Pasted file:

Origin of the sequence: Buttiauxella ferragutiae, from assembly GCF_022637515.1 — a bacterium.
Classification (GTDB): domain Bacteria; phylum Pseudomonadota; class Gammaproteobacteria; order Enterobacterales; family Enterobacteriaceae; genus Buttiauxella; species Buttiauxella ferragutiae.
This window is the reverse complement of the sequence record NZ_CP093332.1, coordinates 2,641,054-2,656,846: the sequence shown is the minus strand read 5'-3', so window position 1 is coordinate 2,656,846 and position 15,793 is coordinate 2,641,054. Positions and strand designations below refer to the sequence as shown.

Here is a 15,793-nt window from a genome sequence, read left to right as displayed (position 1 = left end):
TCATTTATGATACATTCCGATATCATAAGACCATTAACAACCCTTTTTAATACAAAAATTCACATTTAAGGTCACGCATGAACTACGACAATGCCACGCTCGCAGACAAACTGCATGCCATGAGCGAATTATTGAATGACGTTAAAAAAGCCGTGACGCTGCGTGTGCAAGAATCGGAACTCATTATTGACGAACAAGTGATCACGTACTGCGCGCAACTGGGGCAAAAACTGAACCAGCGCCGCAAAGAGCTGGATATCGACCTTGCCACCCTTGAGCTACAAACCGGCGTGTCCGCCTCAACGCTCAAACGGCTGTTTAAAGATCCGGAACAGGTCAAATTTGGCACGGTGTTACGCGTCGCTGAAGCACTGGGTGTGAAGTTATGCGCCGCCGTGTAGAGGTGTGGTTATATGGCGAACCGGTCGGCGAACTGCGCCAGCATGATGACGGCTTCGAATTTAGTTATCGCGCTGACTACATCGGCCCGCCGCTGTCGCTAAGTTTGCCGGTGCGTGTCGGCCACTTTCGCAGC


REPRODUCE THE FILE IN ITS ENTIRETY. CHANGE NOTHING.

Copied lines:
Origin of the sequence: Buttiauxella ferragutiae, from assembly GCF_022637515.1 — a bacterium.
Classification (GTDB): domain Bacteria; phylum Pseudomonadota; class Gammaproteobacteria; order Enterobacterales; family Enterobacteriaceae; genus Buttiauxella; species Buttiauxella ferragutiae.
This window is the reverse complement of the sequence record NZ_CP093332.1, coordinates 2,641,054-2,656,846: the sequence shown is the minus strand read 5'-3', so window position 1 is coordinate 2,656,846 and position 15,793 is coordinate 2,641,054. Positions and strand designations below refer to the sequence as shown.

Here is a 15,793-nt window from a genome sequence, read left to right as displayed (position 1 = left end):
TCATTTATGATACATTCCGATATCATAAGACCATTAACAACCCTTTTTAATACAAAAATTCACATTTAAGGTCACGCATGAACTACGACAATGCCACGCTCGCAGACAAACTGCATGCCATGAGCGAATTATTGAATGACGTTAAAAAAGCCGTGACGCTGCGTGTGCAAGAATCGGAACTCATTATTGACGAACAAGTGATCACGTACTGCGCGCAACTGGGGCAAAAACTGAACCAGCGCCGCAAAGAGCTGGATATCGACCTTGCCACCCTTGAGCTACAAACCGGCGTGTCCGCCTCAACGCTCAAACGGCTGTTTAAAGATCCGGAACAGGTCAAATTTGGCACGGTGTTACGCGTCGCTGAAGCACTGGGTGTGAAGTTATGCGCCGCCGTGTAGAGGTGTGGTTATATGGCGAACCGGTCGGCGAACTGCGCCAGCATGATGACGGCTTCGAATTTAGTTATCGCGCTGACTACATCGGCCCGCCGCTGTCGCTAAGTTTGCCGGTGCGTGTCGGCCACTTTCGCAGC